JPN Returnable bottles are excluded; data refer to reuse of glass as cullet compared to national production of glass bottles.
NZL Packaging glass only.
FRA Amounts collected as a percentage of apparent consumption (FEVE)
DEU 1990: Western Germany only; 1991 onwards: total Germany; recycling is based on total sales.
NLD Glass collected in bottle banks as percentage of sale of products in disposable glass on domestic market.
NOR Excludes considerable amounts of glass recovered before entering the waste stream (deposits/reuse of bottles).
UKD Great Britain only; glass collected in bottle banks and from industrial sources (bottlers and packers) and flat glass.
XOECD Environmental Data, Compendium 1999", OECD 1999
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Paddy Tipping: To ask the Secretary of State for Environment, Food and Rural Affairs how much financial support each local authority will receive during the current financial year to help with the disposal of refrigerators. 
Mr. Meacher [holding answer 26 November 2002]: My written statement of 14 November related to the special grant report (No. 109) laid in Parliament that day (Col 2WS). The draft report, which is subject to the agreement of the House, details the proposed allocation to the relevant receiving authorities of the £40 million allocated this year to assist with the disposal of refrigerators. We propose that the amount payable to an authority will be allocated according to the formula used for county services within the Environmental, Protective and Cultural Services SSA block.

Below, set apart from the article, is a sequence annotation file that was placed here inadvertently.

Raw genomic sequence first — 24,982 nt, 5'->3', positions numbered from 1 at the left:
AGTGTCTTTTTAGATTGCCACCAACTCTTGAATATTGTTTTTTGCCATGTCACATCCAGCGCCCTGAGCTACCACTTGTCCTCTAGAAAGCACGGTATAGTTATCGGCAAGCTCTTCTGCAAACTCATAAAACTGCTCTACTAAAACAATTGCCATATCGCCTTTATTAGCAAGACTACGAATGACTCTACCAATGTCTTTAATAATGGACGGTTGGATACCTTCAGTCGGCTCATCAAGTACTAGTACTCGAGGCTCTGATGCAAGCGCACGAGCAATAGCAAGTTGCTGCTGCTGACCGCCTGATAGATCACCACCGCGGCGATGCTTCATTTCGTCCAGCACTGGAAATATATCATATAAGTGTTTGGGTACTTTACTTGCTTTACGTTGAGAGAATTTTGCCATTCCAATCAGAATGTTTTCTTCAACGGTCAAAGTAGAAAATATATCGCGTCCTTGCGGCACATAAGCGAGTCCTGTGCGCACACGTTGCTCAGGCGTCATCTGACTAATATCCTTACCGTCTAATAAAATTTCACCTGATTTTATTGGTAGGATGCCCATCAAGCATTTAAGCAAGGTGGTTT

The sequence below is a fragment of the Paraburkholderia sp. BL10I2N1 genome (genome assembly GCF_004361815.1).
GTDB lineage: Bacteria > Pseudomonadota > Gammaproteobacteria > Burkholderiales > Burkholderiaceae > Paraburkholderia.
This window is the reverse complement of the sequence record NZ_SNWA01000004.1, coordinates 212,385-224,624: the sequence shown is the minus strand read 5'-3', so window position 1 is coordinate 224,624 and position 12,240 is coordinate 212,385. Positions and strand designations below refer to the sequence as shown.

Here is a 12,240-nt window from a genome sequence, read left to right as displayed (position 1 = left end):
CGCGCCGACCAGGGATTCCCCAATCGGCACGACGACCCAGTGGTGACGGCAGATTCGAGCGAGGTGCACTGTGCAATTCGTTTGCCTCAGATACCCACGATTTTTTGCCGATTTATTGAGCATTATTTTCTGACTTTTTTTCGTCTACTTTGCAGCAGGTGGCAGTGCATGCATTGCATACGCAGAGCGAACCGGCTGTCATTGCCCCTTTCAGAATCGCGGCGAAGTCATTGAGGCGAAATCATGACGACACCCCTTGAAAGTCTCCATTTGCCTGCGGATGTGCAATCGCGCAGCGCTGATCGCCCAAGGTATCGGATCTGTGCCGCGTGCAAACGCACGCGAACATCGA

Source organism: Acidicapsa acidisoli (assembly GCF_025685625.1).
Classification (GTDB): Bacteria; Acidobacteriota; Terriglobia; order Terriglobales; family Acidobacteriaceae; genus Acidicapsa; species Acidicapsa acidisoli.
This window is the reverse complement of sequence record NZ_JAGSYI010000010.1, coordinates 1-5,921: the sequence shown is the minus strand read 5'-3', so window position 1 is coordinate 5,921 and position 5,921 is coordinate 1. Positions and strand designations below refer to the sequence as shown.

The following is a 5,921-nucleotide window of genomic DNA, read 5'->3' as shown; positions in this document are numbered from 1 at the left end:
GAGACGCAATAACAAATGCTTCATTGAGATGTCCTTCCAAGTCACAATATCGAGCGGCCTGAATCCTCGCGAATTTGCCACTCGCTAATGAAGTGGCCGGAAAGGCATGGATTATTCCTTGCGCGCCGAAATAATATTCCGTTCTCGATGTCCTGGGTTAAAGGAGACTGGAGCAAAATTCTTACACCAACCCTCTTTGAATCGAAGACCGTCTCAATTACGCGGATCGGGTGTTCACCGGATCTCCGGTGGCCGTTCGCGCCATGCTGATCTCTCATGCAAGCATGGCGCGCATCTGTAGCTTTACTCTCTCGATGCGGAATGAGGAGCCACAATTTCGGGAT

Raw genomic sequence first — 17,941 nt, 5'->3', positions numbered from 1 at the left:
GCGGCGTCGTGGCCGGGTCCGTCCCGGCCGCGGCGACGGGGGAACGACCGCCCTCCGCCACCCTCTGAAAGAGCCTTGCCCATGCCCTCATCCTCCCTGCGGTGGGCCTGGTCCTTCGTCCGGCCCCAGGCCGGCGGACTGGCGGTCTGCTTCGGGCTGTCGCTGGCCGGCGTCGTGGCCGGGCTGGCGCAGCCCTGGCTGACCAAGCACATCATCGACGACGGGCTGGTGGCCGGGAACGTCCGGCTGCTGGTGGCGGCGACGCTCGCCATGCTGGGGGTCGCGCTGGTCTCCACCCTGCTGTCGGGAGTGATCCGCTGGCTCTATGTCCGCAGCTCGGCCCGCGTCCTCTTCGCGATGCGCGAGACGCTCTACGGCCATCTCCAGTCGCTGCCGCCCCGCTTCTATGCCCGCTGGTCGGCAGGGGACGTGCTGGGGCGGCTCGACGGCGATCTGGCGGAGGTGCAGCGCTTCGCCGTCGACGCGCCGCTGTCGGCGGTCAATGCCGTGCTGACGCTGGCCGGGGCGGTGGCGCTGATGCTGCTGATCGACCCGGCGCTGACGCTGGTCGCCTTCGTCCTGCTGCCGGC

Mr. Roger Williams: To ask the Secretary of State for Environment, Food and Rural Affairs what measures she is taking to ensure the selective breeding of scrapie-resistant sheep; and how much her Department has spent on research into scrapie in each of the last five years. 
Mr. Morley: The national scrapie plan has been in operation since July 2001. The aim of the plan is to eradicate TSEs from sheep by breeding genetic resistance into the national flock. So far, over 260,000 sheep have been genotyped. In addition, 25,000 ewes have been genotyped in Wales through the Welsh ewe genotyping scheme.
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|1997 to 1998||3.7|
|1998 to 1999||5.1|
|1999 to 2000||6.9|
|2000 to 2001||8.4|
|2001 to 2002||10.4|